“The key word of recovery is trust,” says Orozco. “We need to build it among travellers so that consumers want tourism products, because we are in a situation where travel is legal in most places.
“Global coordination of travel safety protocols is the key challenge,” he adds. “Governments need to come together, and not just regionally.”
Companies may need to come together too. A recent report from the WTTC found that 70% of North American leisure travellers said they would book journeys during Covid-19 if flight changes were fee-free.
Protecting the vulnerable
The impact of Covid-19 has been particularly brutal to the countries most dependent on tourism.
For example, the industry accounts for 91% of Macau’s GDP, 73% of Aruba’s, and 43% of the Bahamas’, which is why the pandemic has brought such economic devastation. Indeed, in the Caribbean alone, two million tourism jobs have been lost, according to the WTTC.
Almost one-quarter of all announced construction activity in the Bahamas was tourism- related between 2009 and 2020, according to GlobalData.
In terms of world regions, Asia’s tourism economies stand to suffer the most, according to Investment Monitor‘s Tourism Vulnerability Index, which examined data across three main pillars – GDP, employment and construction projects from GlobalData’s Construction Intelligence Centre. Indeed, in a ranking of the top 40 countries most heavily affected by the collapse in tourism, 15 are located in Asia.
“If developed countries are struggling right now, vulnerable economies are dying,” says Guevara. “They are asking for more international loans, and this is only decreasing their credit rating. This needs to be reworked.
“If we don’t do more to help less developed countries, we are going to see more illegal immigration, more poverty, more inequality,” she adds.
To the large degree, however, the most effective solution to these problems lies in the resumption of international long-haul travel. The Caribbean, for example, relies heavily on US and UK tourists, who are now only trickling back due to weak demand.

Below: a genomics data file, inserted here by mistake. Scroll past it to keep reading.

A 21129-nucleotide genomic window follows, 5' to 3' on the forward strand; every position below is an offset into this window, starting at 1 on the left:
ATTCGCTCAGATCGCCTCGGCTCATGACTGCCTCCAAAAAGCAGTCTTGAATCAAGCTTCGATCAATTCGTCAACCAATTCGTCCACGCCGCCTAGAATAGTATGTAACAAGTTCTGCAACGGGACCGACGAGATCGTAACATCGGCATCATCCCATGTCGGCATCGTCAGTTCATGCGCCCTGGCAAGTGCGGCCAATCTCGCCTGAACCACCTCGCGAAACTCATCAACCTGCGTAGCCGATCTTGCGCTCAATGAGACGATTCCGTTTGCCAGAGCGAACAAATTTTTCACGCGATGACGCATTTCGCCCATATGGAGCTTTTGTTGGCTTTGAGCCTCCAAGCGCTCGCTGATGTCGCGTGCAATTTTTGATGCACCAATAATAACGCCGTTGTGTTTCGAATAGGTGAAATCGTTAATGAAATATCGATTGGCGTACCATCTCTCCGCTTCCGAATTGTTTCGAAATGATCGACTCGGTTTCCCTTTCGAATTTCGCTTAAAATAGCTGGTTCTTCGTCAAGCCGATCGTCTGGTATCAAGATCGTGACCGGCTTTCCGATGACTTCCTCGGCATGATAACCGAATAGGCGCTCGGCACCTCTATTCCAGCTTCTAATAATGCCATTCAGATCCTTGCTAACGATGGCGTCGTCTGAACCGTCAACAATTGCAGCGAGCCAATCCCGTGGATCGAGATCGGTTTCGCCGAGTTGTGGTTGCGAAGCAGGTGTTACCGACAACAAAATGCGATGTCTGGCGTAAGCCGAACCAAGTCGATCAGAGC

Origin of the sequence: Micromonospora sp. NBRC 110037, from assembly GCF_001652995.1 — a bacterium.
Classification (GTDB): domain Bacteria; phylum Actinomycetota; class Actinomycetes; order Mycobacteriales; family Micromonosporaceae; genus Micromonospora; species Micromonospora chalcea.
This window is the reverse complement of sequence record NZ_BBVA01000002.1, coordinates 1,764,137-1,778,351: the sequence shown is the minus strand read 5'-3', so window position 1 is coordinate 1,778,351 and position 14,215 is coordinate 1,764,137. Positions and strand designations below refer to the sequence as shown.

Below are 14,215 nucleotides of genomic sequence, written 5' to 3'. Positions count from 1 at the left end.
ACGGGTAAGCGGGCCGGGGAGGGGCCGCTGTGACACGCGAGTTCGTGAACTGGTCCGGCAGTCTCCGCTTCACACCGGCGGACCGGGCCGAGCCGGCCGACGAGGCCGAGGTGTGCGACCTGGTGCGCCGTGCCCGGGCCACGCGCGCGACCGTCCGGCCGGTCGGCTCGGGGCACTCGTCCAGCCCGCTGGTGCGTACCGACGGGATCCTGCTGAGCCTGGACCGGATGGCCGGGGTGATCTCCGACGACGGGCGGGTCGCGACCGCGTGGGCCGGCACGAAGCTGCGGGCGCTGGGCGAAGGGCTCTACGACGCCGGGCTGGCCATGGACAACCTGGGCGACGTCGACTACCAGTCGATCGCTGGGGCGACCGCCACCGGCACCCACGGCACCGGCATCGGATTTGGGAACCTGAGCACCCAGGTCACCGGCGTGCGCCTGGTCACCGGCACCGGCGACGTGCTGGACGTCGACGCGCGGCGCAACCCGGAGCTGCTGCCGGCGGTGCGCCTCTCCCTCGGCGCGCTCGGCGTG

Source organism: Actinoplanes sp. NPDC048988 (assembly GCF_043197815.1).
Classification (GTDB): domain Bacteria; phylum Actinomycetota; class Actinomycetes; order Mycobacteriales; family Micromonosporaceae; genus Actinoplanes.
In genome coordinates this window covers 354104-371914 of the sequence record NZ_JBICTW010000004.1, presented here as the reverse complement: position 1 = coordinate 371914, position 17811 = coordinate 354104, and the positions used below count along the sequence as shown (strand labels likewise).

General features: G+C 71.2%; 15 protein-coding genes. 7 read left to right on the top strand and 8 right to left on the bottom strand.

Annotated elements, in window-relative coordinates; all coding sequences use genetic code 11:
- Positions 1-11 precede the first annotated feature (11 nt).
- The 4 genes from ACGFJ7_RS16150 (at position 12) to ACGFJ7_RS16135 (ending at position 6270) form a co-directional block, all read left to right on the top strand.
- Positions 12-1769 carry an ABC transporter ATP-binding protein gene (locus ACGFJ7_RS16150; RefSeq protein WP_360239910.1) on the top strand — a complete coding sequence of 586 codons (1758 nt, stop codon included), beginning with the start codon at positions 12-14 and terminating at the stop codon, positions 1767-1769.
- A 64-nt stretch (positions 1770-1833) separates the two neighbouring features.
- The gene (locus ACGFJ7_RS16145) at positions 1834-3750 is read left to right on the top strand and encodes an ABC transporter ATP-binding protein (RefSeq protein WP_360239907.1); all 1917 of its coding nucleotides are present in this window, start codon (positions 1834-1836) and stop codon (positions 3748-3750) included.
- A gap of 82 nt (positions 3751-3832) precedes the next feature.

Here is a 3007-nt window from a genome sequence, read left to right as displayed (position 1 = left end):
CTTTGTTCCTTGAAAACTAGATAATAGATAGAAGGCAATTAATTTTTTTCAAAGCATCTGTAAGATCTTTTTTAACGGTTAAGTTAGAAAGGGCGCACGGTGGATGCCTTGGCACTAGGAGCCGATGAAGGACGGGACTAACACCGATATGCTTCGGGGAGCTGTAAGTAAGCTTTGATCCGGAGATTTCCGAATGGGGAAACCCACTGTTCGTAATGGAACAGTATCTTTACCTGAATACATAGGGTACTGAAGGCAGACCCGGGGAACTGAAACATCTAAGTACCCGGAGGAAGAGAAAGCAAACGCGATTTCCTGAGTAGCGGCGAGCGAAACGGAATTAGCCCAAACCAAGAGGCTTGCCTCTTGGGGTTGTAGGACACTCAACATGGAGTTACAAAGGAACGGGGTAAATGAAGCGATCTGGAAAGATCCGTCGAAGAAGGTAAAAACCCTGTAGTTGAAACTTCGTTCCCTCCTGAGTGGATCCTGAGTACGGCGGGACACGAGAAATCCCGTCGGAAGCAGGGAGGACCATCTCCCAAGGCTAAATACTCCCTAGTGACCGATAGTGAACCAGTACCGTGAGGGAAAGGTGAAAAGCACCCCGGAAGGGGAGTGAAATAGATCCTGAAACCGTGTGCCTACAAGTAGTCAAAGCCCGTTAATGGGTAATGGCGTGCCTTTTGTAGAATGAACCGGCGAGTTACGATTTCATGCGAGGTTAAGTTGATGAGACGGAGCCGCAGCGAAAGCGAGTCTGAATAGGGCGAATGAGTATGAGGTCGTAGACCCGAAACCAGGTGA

“If we can establish a corridor between London and New York that does testing on departure and contact tracing, etc, then the rest will follow with corridors to Asia, the Caribbean and Africa,” says Guevara.
Egypt is an interesting case study. Although the country is not overly dependent on its tourism market, the sector remains huge. In an effort to stimulate international tourism, the Egyptian authorities staggered the reopening of their most popular tourist destinations, thereby creating concentrated areas of hygiene. Egypt has also initiated a concerted social media strategy.
“Our extensive digital campaign entitled ‘Same Great Feelings’ promises visitors that hotels and touristic establishments are adhering to all required health and safety guidelines, without compromising on their experience,” says Egypt’s minister of tourism and antiquities, Dr Khaled El-Enany. “After a matter of weeks, global viewership has already exceeded 50 million on YouTube.”
Like Colombia, Egypt has also made significant efforts to encourage domestic tourism, which is helping the country in its nascent recovery. China has already recovered 85% of domestic tourism, which is one of the reasons the country is likely to be one of 2020’s only growth stories, according to the WTTC.
Adapting to new demands quickly is also crucial. Lockdowns around the world have heralded the rebirth of the great outdoors, so to speak. For example, as many as 40% of US travellers are rethinking destinations, often in favour of beaches, small towns and rural areas, according to a recent report from the WTTC.
Orozco says: “We are seeing internationally that people are looking for travel experiences that require smaller crowds: nature travel, adventure travel, rural or agro tourism. Colombia offers all of these and we intend to capitalise on that.”
Although countries can adapt to new consumer demands, the fact remains that the coming months will make or break thousands of tourism businesses. Much hinges upon how the pandemic evolves over the winter period, the weakest financial season for tourism. If governments do undertake another ‘hard’ lockdown, they must also be prepared to properly support hundreds to millions of job losses in tourism and beyond.